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Farnesoid X receptor protects human and murine gastric epithelial cells against inflammation-induced damage.
Biochem. J.
PUBLISHED: 05-31-2011
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Bile acids from duodenogastric reflux promote inflammation and increase the risk for gastro-oesophageal cancers. FXR (farnesoid X receptor/NR1H4) is a transcription factor regulated by bile acids such as CDCA (chenodeoxycholic acid). FXR protects the liver and the intestinal tract against bile acid overload; however, a functional role for FXR in the stomach has not been described. We detected FXR expression in the normal human stomach and in GC (gastric cancer). FXR mRNA and protein were also present in the human GC cell lines MKN45 and SNU5, but not in the AGS cell line. Transfection of FXR into AGS cells protected against TNF? (tumour necrosis factor ?)-induced cell damage. We identified K13 (keratin 13), an anti-apoptotic protein of desmosomes, as a novel CDCA-regulated FXR-target gene. FXR bound to a conserved regulatory element in the proximal human K13 promoter. Gastric expression of K13 mRNA was increased in an FXR-dependent manner by a chow diet enriched with 1% (w/w) CDCA and by indomethacin (35 mg/kg of body weight intraperitoneal) in C57BL/6 mice. FXR-deficient mice were more susceptible to indomethacin-induced gastric ulceration than their WT (wild-type) littermates. These results suggest that FXR increases the resistance of human and murine gastric epithelial cells to inflammation-mediated damage and may thus participate in the development of GC.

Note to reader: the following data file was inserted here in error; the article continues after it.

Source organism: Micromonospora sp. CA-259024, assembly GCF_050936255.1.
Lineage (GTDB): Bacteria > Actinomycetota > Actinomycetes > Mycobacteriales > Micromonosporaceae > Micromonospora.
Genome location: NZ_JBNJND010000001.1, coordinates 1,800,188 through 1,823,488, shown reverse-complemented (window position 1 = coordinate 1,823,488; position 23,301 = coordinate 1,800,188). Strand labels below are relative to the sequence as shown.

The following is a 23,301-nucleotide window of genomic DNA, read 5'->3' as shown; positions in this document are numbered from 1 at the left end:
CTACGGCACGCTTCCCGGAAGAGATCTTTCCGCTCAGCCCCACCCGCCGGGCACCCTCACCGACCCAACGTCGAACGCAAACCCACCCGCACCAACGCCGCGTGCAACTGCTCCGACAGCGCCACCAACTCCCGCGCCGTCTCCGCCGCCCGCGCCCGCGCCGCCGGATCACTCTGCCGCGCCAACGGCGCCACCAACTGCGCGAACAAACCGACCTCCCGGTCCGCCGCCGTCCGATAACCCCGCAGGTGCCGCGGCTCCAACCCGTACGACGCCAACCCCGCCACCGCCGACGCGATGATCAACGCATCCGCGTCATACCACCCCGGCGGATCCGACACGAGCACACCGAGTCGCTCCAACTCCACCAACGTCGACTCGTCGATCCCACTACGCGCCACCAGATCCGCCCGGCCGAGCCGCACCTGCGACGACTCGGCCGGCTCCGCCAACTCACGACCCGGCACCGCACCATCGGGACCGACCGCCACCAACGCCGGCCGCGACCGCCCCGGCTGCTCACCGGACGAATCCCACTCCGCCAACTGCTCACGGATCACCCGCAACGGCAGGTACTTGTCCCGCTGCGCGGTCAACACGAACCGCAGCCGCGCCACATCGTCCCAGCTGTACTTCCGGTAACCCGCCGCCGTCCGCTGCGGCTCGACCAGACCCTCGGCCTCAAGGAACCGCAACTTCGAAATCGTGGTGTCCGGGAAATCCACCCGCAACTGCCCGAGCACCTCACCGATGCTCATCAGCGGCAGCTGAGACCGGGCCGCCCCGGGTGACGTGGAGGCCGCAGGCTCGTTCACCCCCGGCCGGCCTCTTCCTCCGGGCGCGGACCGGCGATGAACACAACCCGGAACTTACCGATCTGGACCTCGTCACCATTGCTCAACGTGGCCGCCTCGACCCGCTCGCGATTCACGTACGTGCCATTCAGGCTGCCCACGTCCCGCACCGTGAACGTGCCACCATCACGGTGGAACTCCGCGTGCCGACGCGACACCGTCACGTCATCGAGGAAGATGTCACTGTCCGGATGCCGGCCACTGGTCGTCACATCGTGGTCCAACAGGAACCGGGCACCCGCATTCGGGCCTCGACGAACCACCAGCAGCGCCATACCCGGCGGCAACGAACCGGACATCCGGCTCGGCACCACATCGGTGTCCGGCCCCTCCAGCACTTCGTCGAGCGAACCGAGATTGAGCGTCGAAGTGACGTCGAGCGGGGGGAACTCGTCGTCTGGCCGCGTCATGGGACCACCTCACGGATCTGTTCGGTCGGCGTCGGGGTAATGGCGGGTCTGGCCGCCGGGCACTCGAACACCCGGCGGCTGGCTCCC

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Functional consequences of the interactions among the neural cell adhesion molecule NCAM, the receptor tyrosine kinase TrkB, and the inwardly rectifying K+ channel KIR3.3.
J. Biol. Chem.
PUBLISHED: 07-06-2010
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Cell adhesion molecules and neurotrophin receptors are crucial for the development and the function of the nervous system. Among downstream effectors of neurotrophin receptors and recognition molecules are ion channels. Here, we provide evidence that G protein-coupled inwardly rectifying K(+) channel Kir3.3 directly binds to the neural cell adhesion molecule (NCAM) and neurotrophin receptor TrkB. We identified the binding sites for NCAM and TrkB at the C-terminal intracellular domain of Kir3.3. The interaction between NCAM, TrkB, and Kir3.3 was supported by immunocytochemical co-localization of Kir3.3, NCAM, and/or TrkB at the surface of hippocampal neurons. Co-expression of TrkB and Kir3.1/3.3 in Xenopus oocytes increased the K(+) currents evoked by Kir3.1/3.3 channels. This current enhancement was reduced by the concomitant co-expression with NCAM. Both surface fluorescence measurements of microinjected oocytes and cell surface biotinylation of transfected CHO cells indicated that the cell membrane localization of Kir3.3 is regulated by TrkB and NCAM. Furthermore, the level of Kir3.3, but not of Kir3.2, at the plasma membranes was reduced in TrkB-deficient mice, supporting the notion that TrkB regulates the cell surface expression of Kir3.3. The premature expression of developmentally late appearing Kir3.1/3.3 in hippocampal neurons led to a reduction of NCAM-induced neurite outgrowth. Our observations indicate a decisive role for the neuronal K(+) channel in regulating NCAM-dependent neurite outgrowth and attribute a physiologically meaningful role to the functional interplay of Kir3.3, NCAM, and TrkB in ontogeny.